Generally, dependency overrides are limited to situations in which the family relationship has been severed or where it would be harmful for the student to have continued contact with the family. Examples include:
Abandonment of the student by the parents, generally involving no meaningful contact or financial support for a long period of time, typically at least a year
Parents’ whereabouts are unknown
Parents are incarcerated or institutionalized
Court protection from abuse orders against the parents
Abandonment most often occurs when the student’s parents are divorced and the custodial parent dies. Normally, the non-custodial parent would become responsible for completing the FAFSA, even if the student is living with the stepparent. A stepparent is considered a parent on the FAFSA only while the stepparent is married to the student’s custodial parent. But, if there has been no relationship with the non-custodial parent, sometimes financial aid administrators will use a dependency override to make the student independent. The financial support the student receives from the stepparent will be reported as untaxed income to the student on the FAFSA.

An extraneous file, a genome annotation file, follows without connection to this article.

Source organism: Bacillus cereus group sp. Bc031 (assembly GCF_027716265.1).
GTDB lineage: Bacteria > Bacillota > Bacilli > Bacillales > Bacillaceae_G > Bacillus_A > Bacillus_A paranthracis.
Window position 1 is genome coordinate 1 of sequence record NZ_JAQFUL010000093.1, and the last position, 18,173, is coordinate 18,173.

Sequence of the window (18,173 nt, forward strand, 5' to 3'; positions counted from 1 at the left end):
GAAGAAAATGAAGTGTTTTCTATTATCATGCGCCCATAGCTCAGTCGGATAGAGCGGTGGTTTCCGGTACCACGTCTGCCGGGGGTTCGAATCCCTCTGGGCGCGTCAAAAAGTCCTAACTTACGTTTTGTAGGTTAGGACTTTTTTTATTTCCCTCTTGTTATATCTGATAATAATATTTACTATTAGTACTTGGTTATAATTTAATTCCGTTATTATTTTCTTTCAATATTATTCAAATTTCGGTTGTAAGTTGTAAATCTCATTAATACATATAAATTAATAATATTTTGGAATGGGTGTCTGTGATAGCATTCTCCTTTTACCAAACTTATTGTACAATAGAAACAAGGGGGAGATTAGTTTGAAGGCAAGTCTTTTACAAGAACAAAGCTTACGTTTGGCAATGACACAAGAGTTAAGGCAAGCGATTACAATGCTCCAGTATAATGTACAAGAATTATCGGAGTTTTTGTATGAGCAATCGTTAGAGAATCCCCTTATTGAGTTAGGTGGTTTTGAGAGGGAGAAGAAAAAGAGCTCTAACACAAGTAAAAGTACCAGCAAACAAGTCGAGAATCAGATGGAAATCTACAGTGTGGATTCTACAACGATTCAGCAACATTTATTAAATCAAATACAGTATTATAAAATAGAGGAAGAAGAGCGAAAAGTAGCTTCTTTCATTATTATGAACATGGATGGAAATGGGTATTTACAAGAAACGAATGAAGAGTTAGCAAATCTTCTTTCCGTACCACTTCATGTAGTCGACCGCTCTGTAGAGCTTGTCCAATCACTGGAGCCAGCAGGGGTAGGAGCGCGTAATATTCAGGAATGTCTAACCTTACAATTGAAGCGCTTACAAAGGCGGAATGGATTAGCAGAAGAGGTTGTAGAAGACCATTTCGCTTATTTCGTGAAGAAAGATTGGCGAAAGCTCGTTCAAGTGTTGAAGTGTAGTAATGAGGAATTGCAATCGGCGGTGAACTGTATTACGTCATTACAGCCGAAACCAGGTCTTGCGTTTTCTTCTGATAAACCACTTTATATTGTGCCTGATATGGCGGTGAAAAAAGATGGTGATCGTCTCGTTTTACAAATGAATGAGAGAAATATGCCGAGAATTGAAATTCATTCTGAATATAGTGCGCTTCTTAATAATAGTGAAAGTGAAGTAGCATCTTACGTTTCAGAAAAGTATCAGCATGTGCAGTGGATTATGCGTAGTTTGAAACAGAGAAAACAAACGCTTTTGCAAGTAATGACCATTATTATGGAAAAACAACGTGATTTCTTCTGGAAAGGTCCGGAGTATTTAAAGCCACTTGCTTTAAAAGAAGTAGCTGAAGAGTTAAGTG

College financial aid administrators can perform a dependency override only when supported by adequate documentation. In most cases, the documentation must come from a third party and not just from the student or the student’s parents. Letters from teachers, doctors, school counselors, social workers, policy and clergy are helpful. Court orders can also be used to support a request for a dependency override.
A dependency override lasts for only one award year. The student must ask the college financial aid administrator for a dependency override each year they file the FAFSA. The college financial aid administrator must confirm that the unusual circumstances continue and that a dependency override is still justified.